Can Electoral College save the republic?
It's a little ironic that the Electoral College—the very institution that got us into this mess—now holds the only hope of getting us out. It's admittedly a very faint glimmer of hope, but not an impossibility: Trump's electors could refuse to vote for him, and effectively nullify the election. The fact that Hillary won the popular vote gives the idea a moral and political credence. Yes, a general revolt of the Electoral College is utterly unprecedented in American history—but then, so is the election of a balls-out fascist as president. And there have been decisive outbursts before in American history of Mugwumpery—sensible Republicans so aghast at their party's own candidate that they defect to the Democrats. A New York Times primer on the Electoral College explores the question:
Has an elector ever 'gone rogue' or broken his or her promise? Would that be legal?
Yes, this has happened many times. There's even an insulting name for an elector who does so: a "faithless elector."
But faithless electors have never affected the final result of any presidential election.
The electoral college does not vote until December 19th. We have 40 days.
What does this mean?
Right now, the presidential election results are only a PROJECTION of the election outcome. They are PRELIMINARY RESULTS. A candidate still needs to earn 270 electoral votes to win. Hillary Clinton won the popular vote, which means that more than 50% of the voters wanted her for president. The electoral college shouldn't guarantee an override of the public's opinion– and it doesn't have to.
There are 21 states that do NOT restrict which candidate the electors vote for.
Out of these 21, Hillary lost 16—worth 166 electoral votes. In these states, it is perfectly legal for electors to switch their vote. Now follow the math...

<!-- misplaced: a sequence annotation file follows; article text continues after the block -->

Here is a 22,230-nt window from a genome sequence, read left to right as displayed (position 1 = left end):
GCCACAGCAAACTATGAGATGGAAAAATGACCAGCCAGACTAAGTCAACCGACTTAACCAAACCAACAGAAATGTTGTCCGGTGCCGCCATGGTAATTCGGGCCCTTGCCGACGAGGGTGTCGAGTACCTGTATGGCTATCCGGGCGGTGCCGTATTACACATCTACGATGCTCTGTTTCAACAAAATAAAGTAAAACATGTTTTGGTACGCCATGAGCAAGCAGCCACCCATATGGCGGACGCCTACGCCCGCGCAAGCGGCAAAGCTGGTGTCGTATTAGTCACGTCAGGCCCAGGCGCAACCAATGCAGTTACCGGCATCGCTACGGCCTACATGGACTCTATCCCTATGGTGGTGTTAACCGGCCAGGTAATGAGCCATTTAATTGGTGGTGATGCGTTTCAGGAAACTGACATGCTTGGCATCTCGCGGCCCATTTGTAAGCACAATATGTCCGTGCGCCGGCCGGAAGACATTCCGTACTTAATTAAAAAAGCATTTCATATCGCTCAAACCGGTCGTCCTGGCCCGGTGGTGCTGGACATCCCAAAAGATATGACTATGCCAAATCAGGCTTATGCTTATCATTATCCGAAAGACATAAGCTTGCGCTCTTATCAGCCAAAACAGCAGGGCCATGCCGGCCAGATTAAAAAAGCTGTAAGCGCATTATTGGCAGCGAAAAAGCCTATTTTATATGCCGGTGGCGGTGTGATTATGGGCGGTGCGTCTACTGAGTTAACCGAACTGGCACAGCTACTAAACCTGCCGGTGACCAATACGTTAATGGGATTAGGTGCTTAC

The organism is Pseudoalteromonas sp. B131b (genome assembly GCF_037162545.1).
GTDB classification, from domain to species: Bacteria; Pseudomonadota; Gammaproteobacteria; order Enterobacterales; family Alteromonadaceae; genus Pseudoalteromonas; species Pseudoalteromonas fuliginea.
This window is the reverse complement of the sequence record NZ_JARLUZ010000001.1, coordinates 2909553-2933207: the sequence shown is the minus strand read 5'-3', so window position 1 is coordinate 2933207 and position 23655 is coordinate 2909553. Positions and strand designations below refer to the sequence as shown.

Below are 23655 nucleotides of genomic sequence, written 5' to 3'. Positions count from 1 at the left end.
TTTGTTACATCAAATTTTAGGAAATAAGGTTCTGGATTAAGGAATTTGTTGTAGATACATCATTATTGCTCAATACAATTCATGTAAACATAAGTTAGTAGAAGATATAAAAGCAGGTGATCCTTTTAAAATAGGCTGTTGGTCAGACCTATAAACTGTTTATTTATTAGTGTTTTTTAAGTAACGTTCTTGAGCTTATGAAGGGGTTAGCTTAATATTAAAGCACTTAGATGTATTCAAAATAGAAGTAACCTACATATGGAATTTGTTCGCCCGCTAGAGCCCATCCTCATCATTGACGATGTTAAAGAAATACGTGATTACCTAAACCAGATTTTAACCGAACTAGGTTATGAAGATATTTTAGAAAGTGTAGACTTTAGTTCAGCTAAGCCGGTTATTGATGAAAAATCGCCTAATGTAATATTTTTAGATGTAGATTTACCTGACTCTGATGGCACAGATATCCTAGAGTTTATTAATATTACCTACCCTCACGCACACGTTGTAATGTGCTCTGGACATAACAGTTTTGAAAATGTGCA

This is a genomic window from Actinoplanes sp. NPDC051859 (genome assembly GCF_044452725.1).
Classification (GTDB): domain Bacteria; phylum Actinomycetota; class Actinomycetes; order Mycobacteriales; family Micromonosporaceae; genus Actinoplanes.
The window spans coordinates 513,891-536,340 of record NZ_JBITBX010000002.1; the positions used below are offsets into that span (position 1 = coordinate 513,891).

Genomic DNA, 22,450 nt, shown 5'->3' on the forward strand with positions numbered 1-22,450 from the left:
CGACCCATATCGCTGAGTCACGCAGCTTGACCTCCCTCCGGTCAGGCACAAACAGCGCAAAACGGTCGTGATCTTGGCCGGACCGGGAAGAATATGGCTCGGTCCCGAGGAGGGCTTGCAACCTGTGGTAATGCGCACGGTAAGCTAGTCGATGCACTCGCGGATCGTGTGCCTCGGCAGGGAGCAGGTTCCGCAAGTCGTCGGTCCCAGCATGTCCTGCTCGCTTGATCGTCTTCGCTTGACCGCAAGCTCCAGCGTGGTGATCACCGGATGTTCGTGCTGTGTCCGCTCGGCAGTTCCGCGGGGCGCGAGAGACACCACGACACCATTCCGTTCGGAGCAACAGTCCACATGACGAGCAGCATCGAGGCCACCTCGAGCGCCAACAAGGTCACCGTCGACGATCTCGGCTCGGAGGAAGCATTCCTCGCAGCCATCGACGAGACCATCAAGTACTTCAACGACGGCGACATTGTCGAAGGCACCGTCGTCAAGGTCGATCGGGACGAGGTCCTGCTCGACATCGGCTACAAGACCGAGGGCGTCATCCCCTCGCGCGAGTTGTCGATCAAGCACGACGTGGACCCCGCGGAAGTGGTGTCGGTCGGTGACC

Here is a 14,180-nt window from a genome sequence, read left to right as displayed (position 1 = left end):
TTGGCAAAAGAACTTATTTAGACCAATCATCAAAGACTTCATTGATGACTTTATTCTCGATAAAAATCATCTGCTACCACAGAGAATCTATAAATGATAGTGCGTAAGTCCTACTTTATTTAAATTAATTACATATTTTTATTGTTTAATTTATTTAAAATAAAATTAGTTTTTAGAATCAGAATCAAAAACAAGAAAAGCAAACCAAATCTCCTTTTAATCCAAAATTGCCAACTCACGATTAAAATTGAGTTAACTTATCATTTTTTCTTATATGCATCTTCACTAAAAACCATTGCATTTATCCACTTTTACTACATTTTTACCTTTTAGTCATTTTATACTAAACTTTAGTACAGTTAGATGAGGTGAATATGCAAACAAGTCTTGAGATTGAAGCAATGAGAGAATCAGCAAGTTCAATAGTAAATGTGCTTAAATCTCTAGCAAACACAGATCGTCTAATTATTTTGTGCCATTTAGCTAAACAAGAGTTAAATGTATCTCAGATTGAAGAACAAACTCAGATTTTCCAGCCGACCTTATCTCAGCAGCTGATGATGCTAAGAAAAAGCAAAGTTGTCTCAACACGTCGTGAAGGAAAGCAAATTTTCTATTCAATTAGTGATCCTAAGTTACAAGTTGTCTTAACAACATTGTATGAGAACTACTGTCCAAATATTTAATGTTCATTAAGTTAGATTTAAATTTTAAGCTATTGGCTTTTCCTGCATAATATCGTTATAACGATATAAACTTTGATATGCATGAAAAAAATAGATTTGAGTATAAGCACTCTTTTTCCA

As it currently stands, Hillary Clinton is projected to receive 232 votes. Trump is projected to win 306. This means that 37 votes need to be taken away from Trump to bring him down to 269. Hillary Clinton needs 38 votes ADDED to win 270. These electoral voters can also abstain, which means that they can refuse to vote for either candidate. If 37 of the voters within these states abstain then no candidate will have reached the required 270. In this case, the vote would be taken to the House.
Trump won Pennsylvania, a state that typically votes blue, by less than 100,000 votes. While it is highly unlikely to get all 20 electoral voters to cross party lines and vote democrat, it also isn't impossible to convince a few of them to be "faithless electors." We only need to convince 38 out of the 166. That is 23%. There are SIXTEEN states we need to focus our attention on...
The accompanying map shows Pennsylvania, West Virginia, Kentucky, Tennessee, Georgia, Arkansas, Louisiana, Texas, Missouri, Kansas, Indiana, Iowa, North Dakota, South Dakota, Arizona and Idaho.
A move like this would be unprecedented. However, as we all saw on November 8th, odds don't guarantee reality. Trump had a less than 20% [chance of] winning, yet given the circumstances, enough people came together and made it happen. We can make this happen.
Ask yourself this: What do we have left to lose? We can stay complacent and accept that this country will be run by a racist, sexist, islamophobic, homophobic, ablest bigot, or we can at least try.
Other campaigners are using the hashtag #ElectoralNullification.
Daily Kos is in the wake of this debacle pushing a petition to "Abolish the Electoral College." By all means support it, but it won't get us out of the immediate mess now. The electoral nullification idea could. It is a longshot, but not impossible. We owe it to ourselves and posterity to do all we can to make this idea go viral by Dec. 19.